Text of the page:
Posted: Monday June 20, 2005 10:03AM; Updated: Monday June 20, 2005 12:17PM
Why didn't Michael Keaton participate in the Batman Begins 400?
Scott Quintard/Getty Images
1. Maria Sharapova will defend her Wimbledon title while wearing Nike tennis shoes flecked with 18-karat gold. Nike officials realized that may be the only way fans notice Sharapova's feet.
2. Yankees shortstop Derek Jeter hit his first grand slam on Saturday after 136 career at-bats with the bases loaded, which had been the most among active major leaguers. Yes, it's about time the hard-luck Jeter finally caught a break.
3. If you're looking for a keepsake of this year's NBA Finals, how about a piece of gum chewed by the person who has logged the most time on camera? We're referring, of course, to Eva Longoria, the girlfriend of Spurs guard Tony Parker. ABC cameras have cut to her repeatedly in the stands, which might have something to do with the fact that she is a star of the network's hit show Desperate Housewives. Given that this is the best chance that most American males have of swapping spit with Longoria, it might be surprising that the eBay bidding appears to have closed with no suitors. (Thanks to 10 Spot reader Josh of Front Royal, Va., for pointing out the auction.)
4. Greg Biffle held off Tony Stewart on Sunday to win the Batman Begins 400 at Michigan International Speedway. Still, most NASCAR purists agreed that Biffle didn't perform as well as Michael Keaton would have.
5. There was a great moment of unintended hilarity during NBC's broadcast of Sunday's final round of the U.S. Open. As Tiger Woods strolled off the 14th green with a big grin on his face, Dan Hicks started the usual waxing-poetic on all things Tiger: "Is that a smile that has lit up this sport?" Just then, with the camera still on Tiger, the golfer spit enough saliva to drench one of Pinehurst No. 2's lightning-fast greens. Presumably, though, that was better than Tiger unleashing one of his patented f-bombs.
6. Formula One's planned invasion of the U.S. market will have to wait a few years, or perhaps forever, after a disastrous weekend at the Indianapolis Motor Speedway. Leading up to the event, F-1 chief Bernie Ecclestone was lauding the recent Indy 500 performance by Danica Patrick before he wrapped his foot around his tonsils. "You know," he told reporters, "I've got one of these wonderful ideas that women should all be dressed in white like all the other domestic appliances." Then 14 of the 20 cars in Sunday's "race" refused to participate, pulling off the track just before the start because F-1 officials declined to allow them to replace their Michelin tires, which were deemed too dangerous for Indy's high-banked final turn. Many in the crowd of 100,000 headed for the exits soon after, and police were called in to prevent a near-riot from fans demanding refunds at the ticket office. It's nice to see that the ineptitude of those running sports leagues isn't limited to North America.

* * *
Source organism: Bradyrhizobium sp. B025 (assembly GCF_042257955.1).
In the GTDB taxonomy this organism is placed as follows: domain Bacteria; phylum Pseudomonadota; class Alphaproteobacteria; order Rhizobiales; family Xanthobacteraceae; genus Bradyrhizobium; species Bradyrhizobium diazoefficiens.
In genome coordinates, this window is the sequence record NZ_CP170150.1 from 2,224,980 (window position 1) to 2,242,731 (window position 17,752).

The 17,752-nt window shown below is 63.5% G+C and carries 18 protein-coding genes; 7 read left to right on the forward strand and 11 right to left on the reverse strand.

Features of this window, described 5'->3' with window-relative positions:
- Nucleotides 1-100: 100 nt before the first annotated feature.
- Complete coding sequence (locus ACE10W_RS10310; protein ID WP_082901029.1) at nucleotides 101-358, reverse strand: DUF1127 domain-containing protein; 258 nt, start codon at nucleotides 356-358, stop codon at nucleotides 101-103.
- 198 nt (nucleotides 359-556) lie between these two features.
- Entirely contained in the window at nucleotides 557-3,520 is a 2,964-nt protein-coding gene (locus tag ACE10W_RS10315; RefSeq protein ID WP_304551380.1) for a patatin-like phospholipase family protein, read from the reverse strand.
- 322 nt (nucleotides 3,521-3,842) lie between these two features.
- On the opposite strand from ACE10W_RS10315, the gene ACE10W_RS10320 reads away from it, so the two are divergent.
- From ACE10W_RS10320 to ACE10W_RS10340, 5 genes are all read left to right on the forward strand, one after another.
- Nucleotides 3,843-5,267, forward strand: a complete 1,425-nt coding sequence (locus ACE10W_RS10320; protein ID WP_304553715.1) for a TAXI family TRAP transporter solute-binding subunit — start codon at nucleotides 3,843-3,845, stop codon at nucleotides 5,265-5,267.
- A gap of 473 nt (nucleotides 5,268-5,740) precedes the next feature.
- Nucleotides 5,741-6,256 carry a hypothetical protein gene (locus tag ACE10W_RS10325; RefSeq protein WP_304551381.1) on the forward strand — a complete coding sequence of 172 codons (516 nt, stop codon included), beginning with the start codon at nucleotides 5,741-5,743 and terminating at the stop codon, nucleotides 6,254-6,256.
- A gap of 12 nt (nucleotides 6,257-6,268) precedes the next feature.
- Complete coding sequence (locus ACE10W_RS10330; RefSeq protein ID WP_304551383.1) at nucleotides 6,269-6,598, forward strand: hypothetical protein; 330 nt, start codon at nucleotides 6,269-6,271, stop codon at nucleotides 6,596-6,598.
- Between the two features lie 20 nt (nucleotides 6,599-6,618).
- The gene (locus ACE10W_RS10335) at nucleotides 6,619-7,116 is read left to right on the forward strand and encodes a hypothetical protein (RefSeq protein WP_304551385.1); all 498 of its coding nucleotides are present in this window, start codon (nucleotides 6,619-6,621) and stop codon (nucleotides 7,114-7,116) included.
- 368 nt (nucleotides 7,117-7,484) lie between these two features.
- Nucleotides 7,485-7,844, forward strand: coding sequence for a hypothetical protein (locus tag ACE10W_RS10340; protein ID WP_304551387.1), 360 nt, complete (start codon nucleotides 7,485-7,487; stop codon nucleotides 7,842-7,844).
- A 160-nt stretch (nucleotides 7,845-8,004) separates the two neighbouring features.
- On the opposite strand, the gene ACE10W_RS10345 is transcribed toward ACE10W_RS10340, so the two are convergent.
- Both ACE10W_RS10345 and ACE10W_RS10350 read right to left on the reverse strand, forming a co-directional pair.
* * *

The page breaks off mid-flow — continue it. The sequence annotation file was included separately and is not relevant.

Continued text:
Have a question or opinion for Pete? He might answer/address it in his mailbag.
7. The Seminole Tribe of Florida unanimously supported a resolution last Friday backing Florida State University's use of the Seminoles nickname. The Tribal Council was honored to continue its association with a school that starts God in its backfield.
8. There was plenty of reader feedback from Friday's Father's Day-themed 10 Spot of athlete fathers who sired more impressive offspring. Several readers lobbied for the inclusion of Gordie Howe and his sons Mark and Marty. In fact, the three played together for the WHA's Houston Aeros, with 45-year-old Gordie scoring a goal just 21 seconds into his first shift on an assist from Mark in 1973. The Earnhardt clan also received support, as did the Ripkens, who I had eliminated because Cal Sr. never played in the majors. Loyal 10 Spot reader Owen of Raleigh, N.C., made his case for Shawn Kemp, but alas none of his children have yet made the big time, at least not as far as we know. The most mail, though, came from readers pointing out that Grant Hill was drafted third, not first, in the 1994 NBA Draft. Our apologies.
9. Sportswriters don't get much respect. The latest slight comes from an unlikely source, salary.com's ranking of 60 TV dads by their estimated income in 2005 dollars. Ray Barone of Everybody Loves Raymond, who played a sports columnist for Newsday, comes out 46th on the list with a purported salary of $46,852. That's five spots behind Tom Bradford from Eight is Enough, another columnist but not one from the sports pages (not counting his probable mentions of Merle The Pearl). Frankly, a Newsday sports columnist better be making more than $46,852 given Long Island's high cost of living. Perhaps Ray would have ranked higher if salary.com had factored in the money-saving benefit of free buffets.
10. Sammy Sosa tied Mark McGwire for sixth place on the all-time home run list by blasting No. 583 on Saturday night. In celebration, Sosa popped a few corks in his bat.